Other observations are left to the reader. Given that the model uses only information from line scores, the authors believe that it did a credible job of identifying the most exciting World Series games. Undoubtedly, others will disagree. Arguments are welcome: it’s one of the pleasures of being a baseball fan!

PETER REIDHEAD is a native of Cooperstown and currently works in real estate investment in New York City. He is a graduate of Yale University. RON VISCO lives in Cooperstown, New York, and is an educator at the National Baseball Hall of Fame.


Graph 1 and Graph 2 (Peter Reidhead/Ron Visco)



With those four assumptions, the following framework was used in constructing the model:

  • Each of the first three assumptions has a curve representing the relationship of their values.
  • The calculations use 1.0 as the maximum value for any given increment.
  • The basic increment used in individual calculations for the first three assumptions is the “half inning” (in a standard game where the home team uses its last at­bat, there are 18 half-innings).

With this conceptual framework, a statistical model was constructed, using Microsoft Excel for the computer-based calculations. The model allowed line scores to be entered for any game (including extra innings), and would generate a rating based on the assumptions and framework stated.

To refine and then validate the effectiveness of the model, a multi-phase procedure was used. Initially, discussions were held with selected baseball “experts” regarding scoring sequences that maximize excitement in a game; for example, what’s the most exciting 1-0 nine-inning game? (Consensus: the run scores in the bottom of the ninth.) Then line scores for hypothetical games — each of which ended in a 5-4 score — were presented to staff members at the Hall of Fame; they were asked to rank the games in order of excitement. This phase led to some modification of the model, especially the various weighting schemes.

Ultimately, two sets of line scores for actual games were presented to experts. One set represented a wide range of scoring outcomes, and the other set were all close games, including some with extra innings. By the final phase, the ranking of games by the model agreed with the average ranking by the experts.


The first assumption is represented by Curve 1 on Graph 1. The “Run Differential” (RD) on the x-axis is the absolute difference between the home team’s run total and the visiting team’s run total at the end ofeach half inning. For example, if a game is tied 4-4, the RD is 0 and has a corresponding y-value of 1.0 (the maximum score for that factor). A tie score is the most exciting score possible in the model. The other extreme is a game where one team is annihilating the other. For the purposes of the model, the extremes only go up to a RD of 24. When one team is beating the other by 24 runs, the “RD Conversion” (RDC) is only .01. In other words, at such a lopsided score, the game is not exciting. With the two extremes of the model defined, the points in between were filled in. Going from -24 to 0, the curve rises gradually, with the RDC for a one-run game very close to a tie ball game on the curve. For every half-inning of a game, Curve 1 produces a number on the y-axis, which is used in a later calculation.

The Curve 2 represents the second assumption of the model. This curve is similar to Curve 1, but involves one more step in producing an actual number. The second assumption uses the absolute difference in score at the beginning and end of each half inning to produce a conversion number, and measures the absolute vertical distance traveled on Curve 2 between the beginning and end of each half inning. Similar to Curve 1, Curve 2 is shaped to recognize the corresponding excitement for a change. Suppose, for example, the score at the beginning of the half-inning is 4-2: the resulting y-value is .78. If the offensive team then scores one run to make it 4-3, the second resulting y-value is .87. The “Lead Change Conversion” (LCC) is simply the difference between these two numbers, or .09. If, however, the team behind 4-2 had instead scored five runs and now had a lead of 4-7, the LCC calculation would be the follow­ ing: (1.0 – .78) + (1.0 – .72) = .50. Thus, Curve 2 results in a higher score when the path traveled in the half inning goes from one side of the curve over the peak and back down to the other side.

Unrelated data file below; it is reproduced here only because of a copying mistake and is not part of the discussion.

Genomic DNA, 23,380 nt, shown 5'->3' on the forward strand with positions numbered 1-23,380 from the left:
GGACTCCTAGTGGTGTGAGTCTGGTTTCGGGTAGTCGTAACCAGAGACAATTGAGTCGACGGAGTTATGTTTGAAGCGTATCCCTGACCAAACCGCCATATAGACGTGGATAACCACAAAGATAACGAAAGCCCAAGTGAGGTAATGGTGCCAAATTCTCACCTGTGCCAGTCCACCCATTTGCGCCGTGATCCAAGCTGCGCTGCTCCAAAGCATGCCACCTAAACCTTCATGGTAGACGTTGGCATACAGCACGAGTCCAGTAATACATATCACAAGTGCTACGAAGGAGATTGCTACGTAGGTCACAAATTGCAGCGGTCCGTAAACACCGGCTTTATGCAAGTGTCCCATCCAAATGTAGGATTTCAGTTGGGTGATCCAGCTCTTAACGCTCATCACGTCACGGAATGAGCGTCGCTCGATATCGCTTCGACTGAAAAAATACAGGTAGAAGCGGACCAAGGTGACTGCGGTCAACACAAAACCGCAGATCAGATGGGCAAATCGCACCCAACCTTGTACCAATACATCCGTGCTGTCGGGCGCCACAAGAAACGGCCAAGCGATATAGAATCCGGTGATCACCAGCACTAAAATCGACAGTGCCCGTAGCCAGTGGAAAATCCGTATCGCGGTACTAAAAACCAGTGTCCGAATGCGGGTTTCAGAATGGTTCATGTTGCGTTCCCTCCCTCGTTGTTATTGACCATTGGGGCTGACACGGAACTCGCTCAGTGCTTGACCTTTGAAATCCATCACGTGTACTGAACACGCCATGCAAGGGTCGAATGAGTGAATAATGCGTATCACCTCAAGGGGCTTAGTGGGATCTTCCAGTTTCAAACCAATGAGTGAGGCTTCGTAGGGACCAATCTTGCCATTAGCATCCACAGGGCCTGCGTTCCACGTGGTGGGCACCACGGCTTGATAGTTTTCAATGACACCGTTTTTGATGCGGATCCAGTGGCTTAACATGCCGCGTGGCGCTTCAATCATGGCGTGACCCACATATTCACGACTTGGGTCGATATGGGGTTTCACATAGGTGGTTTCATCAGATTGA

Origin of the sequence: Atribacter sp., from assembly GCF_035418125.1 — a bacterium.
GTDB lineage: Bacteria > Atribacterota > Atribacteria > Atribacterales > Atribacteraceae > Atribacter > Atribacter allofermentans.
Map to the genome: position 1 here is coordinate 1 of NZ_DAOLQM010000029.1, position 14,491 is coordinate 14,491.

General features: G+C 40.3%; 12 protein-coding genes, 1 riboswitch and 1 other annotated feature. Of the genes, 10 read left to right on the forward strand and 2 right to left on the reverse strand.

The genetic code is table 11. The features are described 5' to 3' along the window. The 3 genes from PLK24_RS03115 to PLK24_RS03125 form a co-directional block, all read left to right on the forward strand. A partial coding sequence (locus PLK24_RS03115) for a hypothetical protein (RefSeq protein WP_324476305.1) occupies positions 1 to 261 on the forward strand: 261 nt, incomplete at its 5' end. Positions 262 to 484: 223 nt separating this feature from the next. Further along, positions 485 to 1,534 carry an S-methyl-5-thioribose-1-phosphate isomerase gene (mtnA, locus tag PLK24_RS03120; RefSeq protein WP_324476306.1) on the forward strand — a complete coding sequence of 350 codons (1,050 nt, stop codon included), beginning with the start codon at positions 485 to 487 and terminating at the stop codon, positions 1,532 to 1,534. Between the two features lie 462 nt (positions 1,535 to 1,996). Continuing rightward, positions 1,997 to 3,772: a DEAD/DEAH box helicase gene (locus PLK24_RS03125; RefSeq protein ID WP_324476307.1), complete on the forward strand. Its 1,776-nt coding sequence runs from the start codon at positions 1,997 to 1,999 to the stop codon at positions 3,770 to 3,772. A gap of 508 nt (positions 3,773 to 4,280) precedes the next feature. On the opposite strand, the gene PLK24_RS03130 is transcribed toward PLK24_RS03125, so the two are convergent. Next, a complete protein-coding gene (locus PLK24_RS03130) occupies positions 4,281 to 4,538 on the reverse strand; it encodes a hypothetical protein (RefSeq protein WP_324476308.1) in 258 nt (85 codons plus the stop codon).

The observant reader may notice that the two assumptions (and thus the two curves) counterbalance each other to a certain degree. In other words, when you maximize one factor, the other factor is minimized. For example, in order to maximize the first assumption, a score would be tied at the beginning and end of a half inning, producing scores of 1.0 for Curve 1, but a score of 0.0 for Curve 2 (since there was no change in the score). But the Curve 2 is maximized when a half inning starts at -24 and ends at +24 for a score of .998, whereas Curve 1 produces scores of .01. Therefore, the intersection points of the two curves are of great importance. These occur approximately at RDs of -2 and +2. The significance of this is that the highest possible sums for the results from Curves 1 and 2 occur within the range -2 to +2.

Calculations based on these two curves are thus used to generate the following expression:

(Curve 1 score) + (Curve 2 score)

At this point we turn our attention to the third assumption, whose values are plotted in Graph 2. Similar to the first two curves, Curve 3 uses an asymptote of 1.0 as its maximum value. The beginning of the game is weighted at approximately 0.2 and increases gradually until it reaches 1.0 at the 18th half inning. In other words, the end of a game is weighted approximately five times as heavily as the beginning of the game. Although the shape and value of this curve might seem arbitrary, it was based on the results of the validation process and other factors.

Note that the graph allows for extra-inning games. Although the weighting for the ninth inning is close to the asymptote, the subsequent half innings are weighted at 0.1. Although an extra-inning game will almost always score very well by virtue of its inherent closeness, the low weighting of 0.1 for the extra half innings makes it possible for very exciting nine-inning games to compete against extra-inning games. (Some readers may disagree with the low weighting assigned to the extra innings, note that if the weighting for the extra innings had been 0.0 instead of 0.1 [i.e., the model only considered the first nine innings], 67 of the 70 games ranked in the final section of this article would have nonetheless still been ranked in the top 10 of their game category.)

With the third curve, we can complete the equation:

[(Curve 1 score)+ (Curve 2 score)] X (inning factor) = half inning score

Every half inning of the game receives a half-inning score, and when the game is completed, the half­ inning scores are aggregated for the final game score.